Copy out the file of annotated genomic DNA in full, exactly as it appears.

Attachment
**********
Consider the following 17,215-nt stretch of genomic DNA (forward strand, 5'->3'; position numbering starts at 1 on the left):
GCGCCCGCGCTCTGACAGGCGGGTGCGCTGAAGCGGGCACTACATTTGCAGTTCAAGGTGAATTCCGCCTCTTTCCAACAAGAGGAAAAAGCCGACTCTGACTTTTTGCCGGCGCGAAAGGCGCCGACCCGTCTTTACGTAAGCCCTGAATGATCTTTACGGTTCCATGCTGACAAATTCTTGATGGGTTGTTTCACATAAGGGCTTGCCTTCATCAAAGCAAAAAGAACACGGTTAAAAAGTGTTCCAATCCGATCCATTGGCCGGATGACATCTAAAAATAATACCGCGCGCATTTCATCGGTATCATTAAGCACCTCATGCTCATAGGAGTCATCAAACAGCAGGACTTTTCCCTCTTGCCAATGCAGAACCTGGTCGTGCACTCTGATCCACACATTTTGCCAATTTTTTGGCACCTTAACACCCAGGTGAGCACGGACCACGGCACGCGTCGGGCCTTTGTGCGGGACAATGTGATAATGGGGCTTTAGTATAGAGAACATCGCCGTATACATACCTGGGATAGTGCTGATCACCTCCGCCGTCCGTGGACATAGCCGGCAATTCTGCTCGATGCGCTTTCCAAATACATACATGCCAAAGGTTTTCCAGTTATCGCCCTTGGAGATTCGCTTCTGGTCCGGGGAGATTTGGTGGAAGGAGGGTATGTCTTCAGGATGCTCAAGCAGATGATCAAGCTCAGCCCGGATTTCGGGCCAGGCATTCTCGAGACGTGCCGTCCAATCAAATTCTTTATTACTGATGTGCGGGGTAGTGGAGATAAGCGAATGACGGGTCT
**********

Consider the following 17,215-nt stretch of genomic DNA (forward strand, 5'->3'; position numbering starts at 1 on the left):
GCGCCCGCGCTCTGACAGGCGGGTGCGCTGAAGCGGGCACTACATTTGCAGTTCAAGGTGAATTCCGCCTCTTTCCAACAAGAGGAAAAAGCCGACTCTGACTTTTTGCCGGCGCGAAAGGCGCCGACCCGTCTTTACGTAAGCCCTGAATGATCTTTACGGTTCCATGCTGACAAATTCTTGATGGGTTGTTTCACATAAGGGCTTGCCTTCATCAAAGCAAAAAGAACACGGTTAAAAAGTGTTCCAATCCGATCCATTGGCCGGATGACATCTAAAAATAATACCGCGCGCATTTCATCGGTATCATTAAGCACCTCATGCTCATAGGAGTCATCAAACAGCAGGACTTTTCCCTCTTGCCAATGCAGAACCTGGTCGTGCACTCTGATCCACACATTTTGCCAATTTTTTGGCACCTTAACACCCAGGTGAGCACGGACCACGGCACGCGTCGGGCCTTTGTGCGGGACAATGTGATAATGGGGCTTTAGTATAGAGAACATCGCCGTATACATACCTGGGATAGTGCTGATCACCTCCGCCGTCCGTGGACATAGCCGGCAATTCTGCTCGATGCGCTTTCCAAATACATACATGCCAAAGGTTTTCCAGTTATCGCCCTTGGAGATTCGCTTCTGGTCCGGGGAGATTTGGTGGAAGGAGGGTATGTCTTCAGGATGCTCAAGCAGATGATCAAGCTCAGCCCGGATTTCGGGCCAGGCATTCTCGAGACGTGCCGTCCAATCAAATTCTTTATTACTGATGTGCGGGGTAGTGGAGATAAGCGAATGACGGGTCT